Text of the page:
U.S. Trade Wars with China Are Bad Policy – Not a Win for Trump

The U.S. and China are embroiled in an explicit trade war – and an underlying technology-driven cold war. Capital markets investors have clear views of the short-term implications, allowing for straightforward decision-making on that time frame. The longer-term impacts are less visible.

The degree to which value chains and decision-making processes are being permanently disfigured appears to be underappreciated. The inescapable conclusion is that the world is moving inexorably towards another extended period of political and economic divergence.

There are similarities to the original Cold War, but in many ways the current situation is more invasive and more dangerous for investors.

Three distinct “camps” could emerge – U.S.-led, China-led and the “Old World Order” – with increased economic and political interdependency. Investors may not be able to maintain their current freewheeling status, as public-sector plans and then large corporate asset owners could be channeled into restricting their investment exposure away from markets in the other camps.

This will likely result in acceleration of the adoption of new technologies, but at a higher risk of permanent dislocation of trade routes and long-lasting prejudice to investment returns. Inflation and interest rates will rise, fueling inequality. State intervention will increase as populations become more vocal about their deteriorating living standards.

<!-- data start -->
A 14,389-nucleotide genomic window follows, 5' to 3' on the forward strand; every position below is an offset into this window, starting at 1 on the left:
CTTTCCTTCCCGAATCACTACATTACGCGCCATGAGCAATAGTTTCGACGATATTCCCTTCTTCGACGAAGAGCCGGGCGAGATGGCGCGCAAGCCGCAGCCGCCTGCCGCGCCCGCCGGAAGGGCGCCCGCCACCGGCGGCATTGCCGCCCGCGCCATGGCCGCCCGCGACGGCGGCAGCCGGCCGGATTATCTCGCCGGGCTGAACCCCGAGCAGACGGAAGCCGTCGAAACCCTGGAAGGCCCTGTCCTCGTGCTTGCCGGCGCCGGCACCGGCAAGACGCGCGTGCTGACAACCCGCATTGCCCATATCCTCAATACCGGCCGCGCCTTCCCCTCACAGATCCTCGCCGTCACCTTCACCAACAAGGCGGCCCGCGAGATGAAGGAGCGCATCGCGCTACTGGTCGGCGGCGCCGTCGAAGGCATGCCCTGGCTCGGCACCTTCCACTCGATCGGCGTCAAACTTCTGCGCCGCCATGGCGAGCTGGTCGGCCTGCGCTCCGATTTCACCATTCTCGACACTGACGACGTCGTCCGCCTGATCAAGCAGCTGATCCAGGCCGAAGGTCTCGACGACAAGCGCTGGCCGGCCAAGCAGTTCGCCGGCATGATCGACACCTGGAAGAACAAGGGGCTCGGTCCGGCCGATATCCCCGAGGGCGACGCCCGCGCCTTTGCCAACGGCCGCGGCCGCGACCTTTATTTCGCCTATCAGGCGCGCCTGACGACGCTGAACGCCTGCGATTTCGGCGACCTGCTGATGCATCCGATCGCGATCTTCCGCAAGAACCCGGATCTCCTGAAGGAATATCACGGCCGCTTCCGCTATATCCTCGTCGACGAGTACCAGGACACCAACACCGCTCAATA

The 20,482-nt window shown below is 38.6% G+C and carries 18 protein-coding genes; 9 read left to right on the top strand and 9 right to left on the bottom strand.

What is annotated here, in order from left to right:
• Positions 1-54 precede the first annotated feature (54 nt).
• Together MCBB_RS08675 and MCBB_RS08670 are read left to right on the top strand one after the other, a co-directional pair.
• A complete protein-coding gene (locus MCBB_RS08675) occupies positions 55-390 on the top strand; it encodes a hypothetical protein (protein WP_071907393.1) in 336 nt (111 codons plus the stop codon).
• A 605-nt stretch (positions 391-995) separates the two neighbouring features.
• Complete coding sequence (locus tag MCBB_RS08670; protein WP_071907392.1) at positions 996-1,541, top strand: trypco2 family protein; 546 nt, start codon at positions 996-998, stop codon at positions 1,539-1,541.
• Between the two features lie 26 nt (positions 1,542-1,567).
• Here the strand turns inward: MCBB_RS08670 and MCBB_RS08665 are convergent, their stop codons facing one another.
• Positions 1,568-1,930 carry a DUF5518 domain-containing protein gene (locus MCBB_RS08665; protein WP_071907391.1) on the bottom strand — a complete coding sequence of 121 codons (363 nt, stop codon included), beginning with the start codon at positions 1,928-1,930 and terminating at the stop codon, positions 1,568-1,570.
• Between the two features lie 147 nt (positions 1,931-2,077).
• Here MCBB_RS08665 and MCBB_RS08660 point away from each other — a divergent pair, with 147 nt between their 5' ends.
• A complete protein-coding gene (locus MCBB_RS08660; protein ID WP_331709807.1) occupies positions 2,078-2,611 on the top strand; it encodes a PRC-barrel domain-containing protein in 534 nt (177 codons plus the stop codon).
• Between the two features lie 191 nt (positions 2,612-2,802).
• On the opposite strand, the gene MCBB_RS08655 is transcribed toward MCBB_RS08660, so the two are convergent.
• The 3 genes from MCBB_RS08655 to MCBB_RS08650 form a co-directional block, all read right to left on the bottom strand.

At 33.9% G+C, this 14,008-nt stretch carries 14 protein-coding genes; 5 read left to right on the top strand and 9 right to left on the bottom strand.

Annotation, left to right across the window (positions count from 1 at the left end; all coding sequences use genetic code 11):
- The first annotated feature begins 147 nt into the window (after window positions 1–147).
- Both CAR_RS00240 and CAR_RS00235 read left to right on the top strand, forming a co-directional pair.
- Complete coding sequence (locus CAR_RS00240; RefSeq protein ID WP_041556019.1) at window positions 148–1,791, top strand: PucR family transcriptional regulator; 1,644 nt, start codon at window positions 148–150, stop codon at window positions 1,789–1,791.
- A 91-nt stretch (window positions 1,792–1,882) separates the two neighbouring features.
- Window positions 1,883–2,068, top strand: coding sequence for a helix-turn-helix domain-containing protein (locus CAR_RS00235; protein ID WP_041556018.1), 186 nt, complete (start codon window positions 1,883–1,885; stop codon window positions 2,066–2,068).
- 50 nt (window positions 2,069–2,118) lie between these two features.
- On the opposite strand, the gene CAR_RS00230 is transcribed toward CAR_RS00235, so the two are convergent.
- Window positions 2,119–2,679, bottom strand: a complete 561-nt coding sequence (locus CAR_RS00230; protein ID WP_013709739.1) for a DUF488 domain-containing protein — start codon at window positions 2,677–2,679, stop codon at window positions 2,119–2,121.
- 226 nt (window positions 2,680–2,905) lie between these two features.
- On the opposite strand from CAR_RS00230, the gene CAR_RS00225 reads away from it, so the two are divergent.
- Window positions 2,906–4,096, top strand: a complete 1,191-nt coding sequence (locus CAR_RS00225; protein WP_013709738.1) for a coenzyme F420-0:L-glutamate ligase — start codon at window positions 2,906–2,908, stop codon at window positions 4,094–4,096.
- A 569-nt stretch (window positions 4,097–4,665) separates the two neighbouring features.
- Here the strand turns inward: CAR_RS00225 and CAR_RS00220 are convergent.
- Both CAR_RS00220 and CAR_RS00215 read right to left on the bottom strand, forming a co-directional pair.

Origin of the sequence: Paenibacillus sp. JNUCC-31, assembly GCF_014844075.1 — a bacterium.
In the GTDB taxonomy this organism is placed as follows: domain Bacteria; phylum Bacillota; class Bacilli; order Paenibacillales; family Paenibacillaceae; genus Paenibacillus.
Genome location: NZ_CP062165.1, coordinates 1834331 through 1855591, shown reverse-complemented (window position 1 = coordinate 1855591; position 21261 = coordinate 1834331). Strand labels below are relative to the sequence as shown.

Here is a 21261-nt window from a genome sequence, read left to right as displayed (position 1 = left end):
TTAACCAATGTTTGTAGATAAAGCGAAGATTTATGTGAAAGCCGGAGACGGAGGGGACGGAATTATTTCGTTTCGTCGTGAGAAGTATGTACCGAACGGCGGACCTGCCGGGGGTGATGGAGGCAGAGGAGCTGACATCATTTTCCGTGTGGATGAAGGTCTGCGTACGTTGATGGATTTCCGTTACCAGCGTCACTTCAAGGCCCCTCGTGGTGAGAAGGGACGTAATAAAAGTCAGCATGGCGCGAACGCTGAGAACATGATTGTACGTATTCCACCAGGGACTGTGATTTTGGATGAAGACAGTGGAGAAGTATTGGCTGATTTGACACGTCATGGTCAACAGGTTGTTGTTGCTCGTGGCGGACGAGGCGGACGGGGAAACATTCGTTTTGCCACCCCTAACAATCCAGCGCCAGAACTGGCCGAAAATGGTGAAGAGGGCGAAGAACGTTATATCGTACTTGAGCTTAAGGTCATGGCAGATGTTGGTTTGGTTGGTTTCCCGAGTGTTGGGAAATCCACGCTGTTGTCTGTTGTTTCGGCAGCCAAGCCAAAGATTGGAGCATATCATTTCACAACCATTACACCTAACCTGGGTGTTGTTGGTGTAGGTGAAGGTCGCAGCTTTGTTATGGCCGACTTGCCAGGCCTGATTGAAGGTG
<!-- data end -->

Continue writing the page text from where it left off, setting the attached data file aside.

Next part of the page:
Historically, there has been a persistently strong relationship between trade policy, foreign policy and military doctrine, yet trade interests are usually the primary motivators. The last trade war happened in the 1980s, between the U.S. and Japan, the rising Asian economic power of the time. That was more than 30 years ago, and most investors active today did not experience it.

Parallels to the present are limited. China has the second largest economy (for now), with a resilient population, a stable, unchallenged leadership and a famously long policy horizon. Consensus in Washington, DC is so uniformly negative on China’s perceived unfair practices that the likelihood of a quick resolution is extremely low. The best investors can hope for is an uneasy truce, perhaps best described as “a relationship of mutual discomfort.”

For more than 70 years, it was established U.S. doctrine to champion organisations that facilitate trade, which in turn stimulate demand for the freedoms and values enjoyed by democracies. That abruptly changed in 2016. Ideology now drives U.S. policy, not economic considerations.